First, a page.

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Your name may be on the birth certificate, but that's not enough

Like many other couples in New Hampshire, you and your partner may share a child even though you are not married. When your child was born, you put his or her name on the birth certificate, so you believed that you had all the rights and responsibilities that go along with being a father. You did not know at the time that this was not sufficient to establish you as the legal father of your child, but at the time, the only thing that mattered was caring for your child.

Then, your relationship with your child's mother ended, and you discovered that you don't have the right to custody or visitation because the courts don't recognize you as the legal father of your child. You may be panicking a bit at this point, but there is no need to do so. You can rectify the situation, but you will have to go through certain steps first.

Establishing your biological link to your child

Revealing the results of DNA testing may make for good daytime television, but the somewhat circus atmosphere created on those shows tends to diminish its importance. If you and your child's mother failed to fill out an acknowledgment of paternity form at the time of birth, you would need to participate in DNA testing.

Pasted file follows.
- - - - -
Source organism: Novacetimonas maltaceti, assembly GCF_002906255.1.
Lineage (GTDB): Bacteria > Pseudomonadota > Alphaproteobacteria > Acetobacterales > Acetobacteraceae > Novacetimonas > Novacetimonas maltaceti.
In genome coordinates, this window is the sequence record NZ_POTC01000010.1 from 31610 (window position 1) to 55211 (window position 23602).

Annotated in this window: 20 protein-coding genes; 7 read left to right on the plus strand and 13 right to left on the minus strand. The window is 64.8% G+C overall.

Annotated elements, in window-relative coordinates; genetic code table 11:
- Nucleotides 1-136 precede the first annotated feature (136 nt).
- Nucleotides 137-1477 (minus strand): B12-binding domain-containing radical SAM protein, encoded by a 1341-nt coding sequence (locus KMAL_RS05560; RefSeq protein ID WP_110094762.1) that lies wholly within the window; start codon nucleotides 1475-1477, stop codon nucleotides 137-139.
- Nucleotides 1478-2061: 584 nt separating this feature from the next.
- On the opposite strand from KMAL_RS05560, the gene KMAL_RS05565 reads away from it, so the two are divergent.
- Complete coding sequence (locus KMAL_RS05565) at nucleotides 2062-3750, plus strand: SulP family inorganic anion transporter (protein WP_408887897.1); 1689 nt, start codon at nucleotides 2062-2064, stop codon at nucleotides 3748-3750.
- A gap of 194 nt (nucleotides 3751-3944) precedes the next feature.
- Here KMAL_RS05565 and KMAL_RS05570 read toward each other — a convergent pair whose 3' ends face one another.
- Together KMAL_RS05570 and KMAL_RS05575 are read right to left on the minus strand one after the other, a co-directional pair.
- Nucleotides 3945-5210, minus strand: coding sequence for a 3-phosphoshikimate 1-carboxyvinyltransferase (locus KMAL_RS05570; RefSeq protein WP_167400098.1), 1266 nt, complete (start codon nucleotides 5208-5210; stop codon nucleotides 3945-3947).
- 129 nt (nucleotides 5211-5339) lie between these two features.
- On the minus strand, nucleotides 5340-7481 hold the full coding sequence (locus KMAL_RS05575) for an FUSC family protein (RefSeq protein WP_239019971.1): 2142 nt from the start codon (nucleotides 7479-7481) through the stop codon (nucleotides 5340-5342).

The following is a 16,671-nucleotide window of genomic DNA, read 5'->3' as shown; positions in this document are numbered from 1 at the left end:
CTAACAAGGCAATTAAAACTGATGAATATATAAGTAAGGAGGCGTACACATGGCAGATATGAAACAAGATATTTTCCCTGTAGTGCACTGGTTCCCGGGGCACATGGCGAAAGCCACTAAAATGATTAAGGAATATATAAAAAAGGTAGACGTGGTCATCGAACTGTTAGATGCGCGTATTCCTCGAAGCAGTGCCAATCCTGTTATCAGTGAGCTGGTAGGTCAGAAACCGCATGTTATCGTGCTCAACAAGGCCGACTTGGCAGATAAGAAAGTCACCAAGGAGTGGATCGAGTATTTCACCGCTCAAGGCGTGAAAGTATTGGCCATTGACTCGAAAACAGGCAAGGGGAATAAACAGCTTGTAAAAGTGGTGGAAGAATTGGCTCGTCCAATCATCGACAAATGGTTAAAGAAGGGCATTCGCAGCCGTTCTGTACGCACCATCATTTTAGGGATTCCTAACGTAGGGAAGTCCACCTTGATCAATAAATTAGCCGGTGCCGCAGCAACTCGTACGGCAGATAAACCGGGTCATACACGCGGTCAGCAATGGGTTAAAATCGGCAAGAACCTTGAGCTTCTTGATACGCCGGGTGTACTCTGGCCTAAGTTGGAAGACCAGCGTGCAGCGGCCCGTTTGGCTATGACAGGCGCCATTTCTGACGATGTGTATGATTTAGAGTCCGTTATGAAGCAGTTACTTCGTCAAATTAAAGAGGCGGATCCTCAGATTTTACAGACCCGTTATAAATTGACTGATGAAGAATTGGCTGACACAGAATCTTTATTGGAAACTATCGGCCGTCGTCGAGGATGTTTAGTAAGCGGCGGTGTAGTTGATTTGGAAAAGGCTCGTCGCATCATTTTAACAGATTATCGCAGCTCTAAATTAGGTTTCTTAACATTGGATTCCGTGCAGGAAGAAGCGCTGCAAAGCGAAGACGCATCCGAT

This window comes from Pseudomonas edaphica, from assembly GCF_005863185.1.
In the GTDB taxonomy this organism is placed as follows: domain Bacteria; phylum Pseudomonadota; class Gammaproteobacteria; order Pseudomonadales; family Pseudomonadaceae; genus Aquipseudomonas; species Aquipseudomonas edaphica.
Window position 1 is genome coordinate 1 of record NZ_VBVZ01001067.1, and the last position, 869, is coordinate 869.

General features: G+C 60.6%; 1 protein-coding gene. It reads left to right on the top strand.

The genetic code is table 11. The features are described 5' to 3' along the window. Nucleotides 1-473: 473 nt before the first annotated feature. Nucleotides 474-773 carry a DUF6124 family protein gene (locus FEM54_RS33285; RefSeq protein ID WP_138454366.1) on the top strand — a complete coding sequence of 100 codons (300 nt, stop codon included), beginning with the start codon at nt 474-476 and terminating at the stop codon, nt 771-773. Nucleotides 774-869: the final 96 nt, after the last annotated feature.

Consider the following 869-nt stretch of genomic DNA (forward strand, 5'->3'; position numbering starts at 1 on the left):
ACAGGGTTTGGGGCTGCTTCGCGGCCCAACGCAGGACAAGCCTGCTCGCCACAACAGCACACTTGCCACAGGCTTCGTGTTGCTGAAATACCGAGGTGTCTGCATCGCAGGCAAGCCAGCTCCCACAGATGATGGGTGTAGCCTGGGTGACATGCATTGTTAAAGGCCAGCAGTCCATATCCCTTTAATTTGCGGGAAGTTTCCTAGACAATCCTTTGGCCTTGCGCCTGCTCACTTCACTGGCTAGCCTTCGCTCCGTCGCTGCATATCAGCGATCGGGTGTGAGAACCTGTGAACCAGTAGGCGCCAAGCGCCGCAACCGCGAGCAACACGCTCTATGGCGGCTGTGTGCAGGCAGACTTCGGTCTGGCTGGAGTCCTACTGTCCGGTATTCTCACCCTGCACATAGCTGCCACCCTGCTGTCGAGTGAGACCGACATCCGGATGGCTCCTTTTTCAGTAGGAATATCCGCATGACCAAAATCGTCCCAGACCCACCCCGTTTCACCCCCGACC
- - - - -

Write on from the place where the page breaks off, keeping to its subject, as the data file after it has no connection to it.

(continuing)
This test establishes your biological link to your child and begins the process of allowing your legal rights to your child. Once the court sees that you are the child's biological father, you can pursue custody or visitation rights.

Dividing up time with the other parent

Now that the court legally recognizes you as the father of your child, you and the other parent can create a parenting plan. If your break up was amicable enough, you could negotiate a plan without the need to go to court. You can create a schedule, determine how to make decisions regarding the child's future and decide how to handle holidays, school events and even birthdays.

Your plan can be as detailed as the two of you would like. As long as it represents the best interests of your child, the court will more than likely approve your plan.

Getting help from the court to see your child

If the way your relationship ended doesn't allow for you and the other parent to work together regarding custody and visitation, you can request that the court enter an order. The court's decision will be based on what it believes is in the best interests of your child, which in many cases is providing the child as much access to each parent as possible.

Getting help in asserting your parental rights

Even if you and the other parent get along and want to work together, you still need to make sure that your rights are protected. Also, you want to make sure that any agreement the two of you reach will meet with the court's approval. Considering the importance of your efforts to assert your parental rights, you would likely benefit from having the help of an experienced legal advocate.

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